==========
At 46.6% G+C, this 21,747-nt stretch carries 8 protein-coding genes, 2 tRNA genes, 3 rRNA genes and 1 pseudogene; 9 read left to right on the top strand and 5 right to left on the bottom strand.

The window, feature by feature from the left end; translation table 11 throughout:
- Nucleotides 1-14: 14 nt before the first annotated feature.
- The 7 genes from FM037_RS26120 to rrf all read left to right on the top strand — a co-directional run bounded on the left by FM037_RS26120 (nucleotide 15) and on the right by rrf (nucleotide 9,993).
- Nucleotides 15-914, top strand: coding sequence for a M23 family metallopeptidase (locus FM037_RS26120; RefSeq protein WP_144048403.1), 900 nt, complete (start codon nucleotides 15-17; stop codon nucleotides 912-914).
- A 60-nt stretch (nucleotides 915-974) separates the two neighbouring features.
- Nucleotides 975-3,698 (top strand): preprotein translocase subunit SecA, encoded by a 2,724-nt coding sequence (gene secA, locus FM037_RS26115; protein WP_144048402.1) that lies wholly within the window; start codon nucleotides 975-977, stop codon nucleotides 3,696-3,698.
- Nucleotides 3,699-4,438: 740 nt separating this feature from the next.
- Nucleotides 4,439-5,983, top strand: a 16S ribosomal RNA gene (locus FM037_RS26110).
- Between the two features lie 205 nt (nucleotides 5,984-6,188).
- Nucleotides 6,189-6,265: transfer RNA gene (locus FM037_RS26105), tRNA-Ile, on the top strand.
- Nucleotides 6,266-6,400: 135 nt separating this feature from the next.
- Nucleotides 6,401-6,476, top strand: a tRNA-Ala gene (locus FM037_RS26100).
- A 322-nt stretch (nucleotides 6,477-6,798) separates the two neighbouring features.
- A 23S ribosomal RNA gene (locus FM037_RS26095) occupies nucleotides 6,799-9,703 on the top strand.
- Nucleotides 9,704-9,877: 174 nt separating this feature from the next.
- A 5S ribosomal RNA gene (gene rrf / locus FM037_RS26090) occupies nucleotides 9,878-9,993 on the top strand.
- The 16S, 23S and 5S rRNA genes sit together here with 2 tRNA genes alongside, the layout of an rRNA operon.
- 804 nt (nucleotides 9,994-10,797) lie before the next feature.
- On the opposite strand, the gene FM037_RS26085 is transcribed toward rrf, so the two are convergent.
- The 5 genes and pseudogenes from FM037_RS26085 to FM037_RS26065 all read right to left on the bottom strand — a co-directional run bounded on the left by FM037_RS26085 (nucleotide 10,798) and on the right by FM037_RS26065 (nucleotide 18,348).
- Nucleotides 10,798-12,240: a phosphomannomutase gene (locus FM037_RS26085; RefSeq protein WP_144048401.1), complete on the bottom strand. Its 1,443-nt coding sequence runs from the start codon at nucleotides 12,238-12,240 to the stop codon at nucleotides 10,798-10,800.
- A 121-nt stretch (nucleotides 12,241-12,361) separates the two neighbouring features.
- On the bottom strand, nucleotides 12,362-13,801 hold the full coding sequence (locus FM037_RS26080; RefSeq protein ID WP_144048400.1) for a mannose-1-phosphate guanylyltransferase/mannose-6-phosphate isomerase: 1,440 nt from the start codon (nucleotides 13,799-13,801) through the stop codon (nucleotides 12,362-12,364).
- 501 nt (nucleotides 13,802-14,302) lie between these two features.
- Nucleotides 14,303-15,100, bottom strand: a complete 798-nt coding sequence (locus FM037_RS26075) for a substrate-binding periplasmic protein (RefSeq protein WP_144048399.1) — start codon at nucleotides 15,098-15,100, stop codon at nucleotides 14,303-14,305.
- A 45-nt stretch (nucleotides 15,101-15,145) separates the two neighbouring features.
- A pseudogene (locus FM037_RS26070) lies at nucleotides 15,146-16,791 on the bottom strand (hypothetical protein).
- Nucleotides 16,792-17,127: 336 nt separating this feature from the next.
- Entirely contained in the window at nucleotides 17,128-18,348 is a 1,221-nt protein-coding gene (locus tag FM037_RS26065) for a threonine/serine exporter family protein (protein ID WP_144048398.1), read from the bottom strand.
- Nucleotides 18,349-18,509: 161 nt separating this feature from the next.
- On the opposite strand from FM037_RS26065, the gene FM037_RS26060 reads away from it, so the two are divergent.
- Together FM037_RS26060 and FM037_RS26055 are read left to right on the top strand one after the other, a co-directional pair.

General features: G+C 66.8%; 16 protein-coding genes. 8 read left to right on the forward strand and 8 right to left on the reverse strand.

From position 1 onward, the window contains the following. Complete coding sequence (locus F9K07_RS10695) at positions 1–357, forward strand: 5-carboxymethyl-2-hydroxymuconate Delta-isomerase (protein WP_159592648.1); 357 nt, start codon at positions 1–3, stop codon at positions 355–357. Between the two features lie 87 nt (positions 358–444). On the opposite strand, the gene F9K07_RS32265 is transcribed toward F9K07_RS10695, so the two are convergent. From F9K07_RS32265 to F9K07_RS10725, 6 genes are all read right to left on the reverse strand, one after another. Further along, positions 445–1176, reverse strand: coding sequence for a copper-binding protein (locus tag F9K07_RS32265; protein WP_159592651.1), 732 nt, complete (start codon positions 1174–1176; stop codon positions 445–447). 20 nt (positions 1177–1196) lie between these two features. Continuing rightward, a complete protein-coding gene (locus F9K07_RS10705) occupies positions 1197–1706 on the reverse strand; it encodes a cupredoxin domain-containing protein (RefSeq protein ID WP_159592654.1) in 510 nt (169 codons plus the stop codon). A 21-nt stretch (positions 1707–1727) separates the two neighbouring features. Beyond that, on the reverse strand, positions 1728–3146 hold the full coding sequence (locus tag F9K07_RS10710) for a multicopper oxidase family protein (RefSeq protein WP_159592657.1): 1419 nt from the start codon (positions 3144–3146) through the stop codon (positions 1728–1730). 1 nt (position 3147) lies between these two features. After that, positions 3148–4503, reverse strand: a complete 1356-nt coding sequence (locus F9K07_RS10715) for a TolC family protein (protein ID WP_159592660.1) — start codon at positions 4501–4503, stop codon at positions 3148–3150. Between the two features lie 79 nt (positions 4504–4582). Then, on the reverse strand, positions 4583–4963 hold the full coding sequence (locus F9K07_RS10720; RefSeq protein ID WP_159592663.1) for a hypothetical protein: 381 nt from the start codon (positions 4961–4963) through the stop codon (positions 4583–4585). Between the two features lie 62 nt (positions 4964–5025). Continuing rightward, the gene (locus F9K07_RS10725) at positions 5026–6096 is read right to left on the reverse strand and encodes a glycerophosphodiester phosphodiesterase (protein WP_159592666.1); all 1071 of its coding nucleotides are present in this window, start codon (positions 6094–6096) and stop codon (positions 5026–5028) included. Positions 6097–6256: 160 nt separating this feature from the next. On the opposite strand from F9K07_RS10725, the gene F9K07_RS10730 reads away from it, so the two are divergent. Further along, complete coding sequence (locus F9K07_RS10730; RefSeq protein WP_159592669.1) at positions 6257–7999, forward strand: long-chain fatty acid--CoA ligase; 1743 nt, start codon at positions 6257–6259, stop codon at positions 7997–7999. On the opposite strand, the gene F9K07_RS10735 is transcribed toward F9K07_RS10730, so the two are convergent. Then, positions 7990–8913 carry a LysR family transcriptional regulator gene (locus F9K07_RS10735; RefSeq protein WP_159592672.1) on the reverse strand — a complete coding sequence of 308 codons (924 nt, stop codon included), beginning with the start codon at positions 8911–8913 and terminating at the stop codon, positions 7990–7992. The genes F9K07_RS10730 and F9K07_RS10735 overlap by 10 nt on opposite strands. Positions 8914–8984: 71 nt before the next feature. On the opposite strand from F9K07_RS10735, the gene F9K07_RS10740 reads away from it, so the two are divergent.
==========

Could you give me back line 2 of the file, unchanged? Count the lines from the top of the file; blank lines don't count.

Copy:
The window, feature by feature from the left end; translation table 11 throughout: